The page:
Saturday, September 4, 2010
One word: redemption. Who knew that a girl could redeem herself on one of the hardest climbs of the Tour de France?
Much has transpired: after death on the Alps, I rented a car and headed down to the south of France. My intention was to spend my days drinking wine, eating good food and exploring all the beauty that Provence and the Luberon have to offer.
Its interesting to note the difference in climates between the Alps and the south-central part of France. The dry mountain air of the Alps and the weather systems that roll in in a moments notice often result in rides that begin sunny and end cold and wet (or vice versa)! The Luberon is also dry but, contrary to the Alps, it is consistently hot and windy, much like a desert. Both environments offer their own challenges when it comes to cycling any distance.
I made my way to the famed Chateauneuf du Papes region of France. Despite what many people think, this is a wine-producing region and not a single winery. As a result, the options for tasting wines from many different producers was endless. The way it works in France is that you can either go to the winery itself or you can go into Chateauneuf du Papes (which is a town) and go to a place de degustation (a place for tasting). Because the town was so beautiful, I chose the latter. I found myself across from a woman who,while speaking broken english (as I attempted french), pulled out bottle after bottle of wine for me to taste. Apparently, lighter wines are best tasted first (white, rose and reds with less tannins) so the palate is not obscured. After these, then the richer wines come into play: the deeper, full-bodied reds. The experience was exceptional! The wine is better than any that I've tried and comes at a much more reasonable price than anything imported to Canada.
I couldn't stay too long though for fear of getting completely annilated and not being able to drive! So after a quick bite to eat, I headed off the the chocolate factory for a tour of continued indulgence. By the time I had my fill of rich, dark chocolate it was late in the day .. just enough time of daylight left to drive up Mt Ventoux and then back to Fontaine de Vaucluse (to my hotel). At this point, I honestly thought that having spent a week climbing in the Alps, the drive up to the top of Ventoux would be enough to satisfy my curiosity about the mountain so I could let go of the thought of climbing it on my bike until my next visit to France. It was quite the contrary: I began looking at the km markers on the side of the road that indicate what km of the mountain you have reached. I began evaluating the grade % and thinking about how my legs would feel at various parts of each km. Then something else happened. Something that happens to every athlete: there was a nervousness in my stomach, an anxious yearning to be on my bike, the need to get to the top driven by strength, perseverence and will instead of gasoline! And so, the decision was made: I was coming back the next day to climb Mt Ventoux on the bike.
The thing about Mt Ventoux is that the last 3-4km is completely exposed to the elements. At one point this mountain was covered in trees only to be clear cut. Unfortunately, because the soil has dried and eroded so dramatically, this mountain will never successfully be replanted. What this means for cyclists is that, after you've already ridden 18km up steep inclines, you are faced with the last 3-4km of insane sun and wind that whistles across the top of the mountain like a hurricane (I could not get out of my car at the top the evening before for fear of being blown away)!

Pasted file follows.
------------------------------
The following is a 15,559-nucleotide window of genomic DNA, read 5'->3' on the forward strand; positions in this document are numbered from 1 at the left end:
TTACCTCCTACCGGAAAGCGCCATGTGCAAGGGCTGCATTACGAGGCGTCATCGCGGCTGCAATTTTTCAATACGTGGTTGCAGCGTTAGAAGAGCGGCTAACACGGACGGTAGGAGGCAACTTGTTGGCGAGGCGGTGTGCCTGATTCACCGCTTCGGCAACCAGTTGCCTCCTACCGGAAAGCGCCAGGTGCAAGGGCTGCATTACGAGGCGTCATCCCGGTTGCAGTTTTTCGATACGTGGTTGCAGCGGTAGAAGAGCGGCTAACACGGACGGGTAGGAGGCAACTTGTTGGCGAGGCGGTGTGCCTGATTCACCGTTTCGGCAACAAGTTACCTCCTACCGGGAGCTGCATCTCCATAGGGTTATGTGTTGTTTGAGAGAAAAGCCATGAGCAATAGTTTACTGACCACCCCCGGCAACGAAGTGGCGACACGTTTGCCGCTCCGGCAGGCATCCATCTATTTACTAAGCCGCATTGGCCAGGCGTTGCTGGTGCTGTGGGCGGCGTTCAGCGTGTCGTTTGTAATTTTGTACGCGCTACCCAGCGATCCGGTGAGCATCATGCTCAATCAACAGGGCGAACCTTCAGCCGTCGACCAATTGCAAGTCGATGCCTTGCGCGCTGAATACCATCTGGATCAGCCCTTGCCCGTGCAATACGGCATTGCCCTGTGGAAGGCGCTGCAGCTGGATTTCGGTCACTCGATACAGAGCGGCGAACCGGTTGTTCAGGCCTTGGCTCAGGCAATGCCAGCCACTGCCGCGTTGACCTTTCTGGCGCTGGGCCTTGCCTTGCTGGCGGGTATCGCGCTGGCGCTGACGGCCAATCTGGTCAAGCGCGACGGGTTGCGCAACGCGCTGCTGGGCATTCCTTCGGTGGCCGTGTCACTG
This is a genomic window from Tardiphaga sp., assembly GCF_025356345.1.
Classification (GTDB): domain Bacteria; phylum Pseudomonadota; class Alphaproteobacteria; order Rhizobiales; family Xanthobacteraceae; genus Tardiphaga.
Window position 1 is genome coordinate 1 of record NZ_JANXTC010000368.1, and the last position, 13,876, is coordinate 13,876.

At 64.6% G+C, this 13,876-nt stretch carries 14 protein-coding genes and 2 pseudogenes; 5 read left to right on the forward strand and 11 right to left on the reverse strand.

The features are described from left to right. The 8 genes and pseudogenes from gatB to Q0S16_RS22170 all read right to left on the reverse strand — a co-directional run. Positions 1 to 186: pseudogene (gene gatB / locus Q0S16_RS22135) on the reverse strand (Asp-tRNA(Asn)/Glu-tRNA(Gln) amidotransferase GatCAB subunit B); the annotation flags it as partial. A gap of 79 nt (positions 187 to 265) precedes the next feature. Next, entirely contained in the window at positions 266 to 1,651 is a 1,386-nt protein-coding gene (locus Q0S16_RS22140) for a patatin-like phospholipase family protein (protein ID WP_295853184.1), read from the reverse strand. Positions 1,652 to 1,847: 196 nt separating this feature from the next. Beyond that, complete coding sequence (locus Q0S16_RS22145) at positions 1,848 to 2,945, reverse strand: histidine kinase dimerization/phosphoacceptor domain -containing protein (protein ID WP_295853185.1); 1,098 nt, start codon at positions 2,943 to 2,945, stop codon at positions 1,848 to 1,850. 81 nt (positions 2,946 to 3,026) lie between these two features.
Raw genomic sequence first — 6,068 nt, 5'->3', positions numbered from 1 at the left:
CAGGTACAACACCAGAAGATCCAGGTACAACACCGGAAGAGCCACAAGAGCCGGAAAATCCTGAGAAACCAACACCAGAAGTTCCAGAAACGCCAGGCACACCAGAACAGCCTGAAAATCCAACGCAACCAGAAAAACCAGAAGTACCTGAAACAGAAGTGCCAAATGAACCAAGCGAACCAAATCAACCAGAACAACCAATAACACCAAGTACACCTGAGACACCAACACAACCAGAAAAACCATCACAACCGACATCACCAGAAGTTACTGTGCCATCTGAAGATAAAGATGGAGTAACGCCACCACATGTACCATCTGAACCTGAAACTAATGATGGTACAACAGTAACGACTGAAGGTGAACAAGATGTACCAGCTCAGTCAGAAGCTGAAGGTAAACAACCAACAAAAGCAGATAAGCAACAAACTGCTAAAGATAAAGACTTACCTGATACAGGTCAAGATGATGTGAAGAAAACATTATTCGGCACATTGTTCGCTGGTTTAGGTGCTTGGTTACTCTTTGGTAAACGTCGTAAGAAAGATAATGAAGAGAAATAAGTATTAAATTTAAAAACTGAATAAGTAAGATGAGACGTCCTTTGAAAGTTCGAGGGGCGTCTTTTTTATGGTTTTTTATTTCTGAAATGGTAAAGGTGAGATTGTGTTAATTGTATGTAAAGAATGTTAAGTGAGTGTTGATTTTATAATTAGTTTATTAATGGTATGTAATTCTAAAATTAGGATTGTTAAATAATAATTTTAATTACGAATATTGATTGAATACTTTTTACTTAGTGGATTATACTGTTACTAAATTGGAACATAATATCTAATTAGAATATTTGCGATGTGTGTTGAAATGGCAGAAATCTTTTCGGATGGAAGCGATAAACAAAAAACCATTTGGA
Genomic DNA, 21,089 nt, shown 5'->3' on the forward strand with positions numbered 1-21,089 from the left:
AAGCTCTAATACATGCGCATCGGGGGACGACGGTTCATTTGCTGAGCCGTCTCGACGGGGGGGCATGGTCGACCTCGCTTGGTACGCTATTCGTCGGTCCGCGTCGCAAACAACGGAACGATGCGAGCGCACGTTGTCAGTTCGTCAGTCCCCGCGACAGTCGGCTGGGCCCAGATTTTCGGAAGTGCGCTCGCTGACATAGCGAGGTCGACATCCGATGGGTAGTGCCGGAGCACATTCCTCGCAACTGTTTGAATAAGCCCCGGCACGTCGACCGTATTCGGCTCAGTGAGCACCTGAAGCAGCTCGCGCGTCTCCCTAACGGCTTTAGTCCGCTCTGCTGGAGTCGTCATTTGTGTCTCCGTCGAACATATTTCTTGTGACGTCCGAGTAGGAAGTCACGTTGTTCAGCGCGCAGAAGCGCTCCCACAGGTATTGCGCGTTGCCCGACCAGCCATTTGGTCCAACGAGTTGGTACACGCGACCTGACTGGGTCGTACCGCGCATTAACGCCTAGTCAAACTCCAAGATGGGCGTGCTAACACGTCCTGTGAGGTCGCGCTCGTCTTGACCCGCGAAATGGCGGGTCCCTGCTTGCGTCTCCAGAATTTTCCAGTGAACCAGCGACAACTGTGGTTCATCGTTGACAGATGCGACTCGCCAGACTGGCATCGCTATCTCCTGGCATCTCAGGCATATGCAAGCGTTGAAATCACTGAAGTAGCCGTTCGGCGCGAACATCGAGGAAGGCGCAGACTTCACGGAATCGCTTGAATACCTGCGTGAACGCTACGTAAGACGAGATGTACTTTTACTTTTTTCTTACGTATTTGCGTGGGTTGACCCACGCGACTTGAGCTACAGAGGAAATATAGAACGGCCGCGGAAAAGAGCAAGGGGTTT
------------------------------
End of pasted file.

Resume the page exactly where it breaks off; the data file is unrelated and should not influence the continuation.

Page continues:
To the day of the climb: you know those days where everything just comes together? You've eaten well the night before, are well hydrated, the legs are rested, you've sleep long and deep and you wake up ready for the challenge ahead? This is how I started my climb up Mt Ventoux.
I will not lie to you: Mt Ventoux is probably the hardest climb that I have done. The wind at the top is insane, the gradient of the climb is steep (11%) .. hence my celebration at the km marker that indicated 10.5%. It is amazing how much easier 0.5% can feel! In addition, climbing alone brings with it an entirely different experience: you are forced to dig deep within yourself and find the strength and drive to keep going. There is a satisfaction that comes with this that is difficult to describe. I talked to a few guys enduring the same pain - a couple of which I passed and one of which passed me - it was nice to know that we were all up there suffering it out. The top was the most incredible: happy, tired people (all men, not a woman is sight!) that were all smiling and taking photos. My legs at the end of it were tired, but I didn't crack like I did on the Madeleine. There was a beauty in the experience, a patience with the process of simply one pedal stroke at a time and a personal power obtained with the last few hundred meters to the top. Mt Ventoux has taught me why people love climbing mountains so much: it is a spiritual journey with one of the greatest rewards.. standing at the top of the world and almost touching the heavens.
I am back in the Netherlands now .. back to flat, windy riding. The mountains have changed me - like they have changed every rider that I know that has ever climbed them. Suffering aside, I miss the journey and look forward to the day that I can return.
I will leave you all with these words of climbing wisdom given to me from Steve: when climbing a mountain on your bike, leave your tires a little flatter(10-15psi less). Air expands with altitude and the tires will get firmer as you go up. On descents, be sure you don't break too much: this heats up your rims and may predispose you to a flat tire. And lastly, if you are a woman that rides a bike, get out to the mountains!! We need more women out there!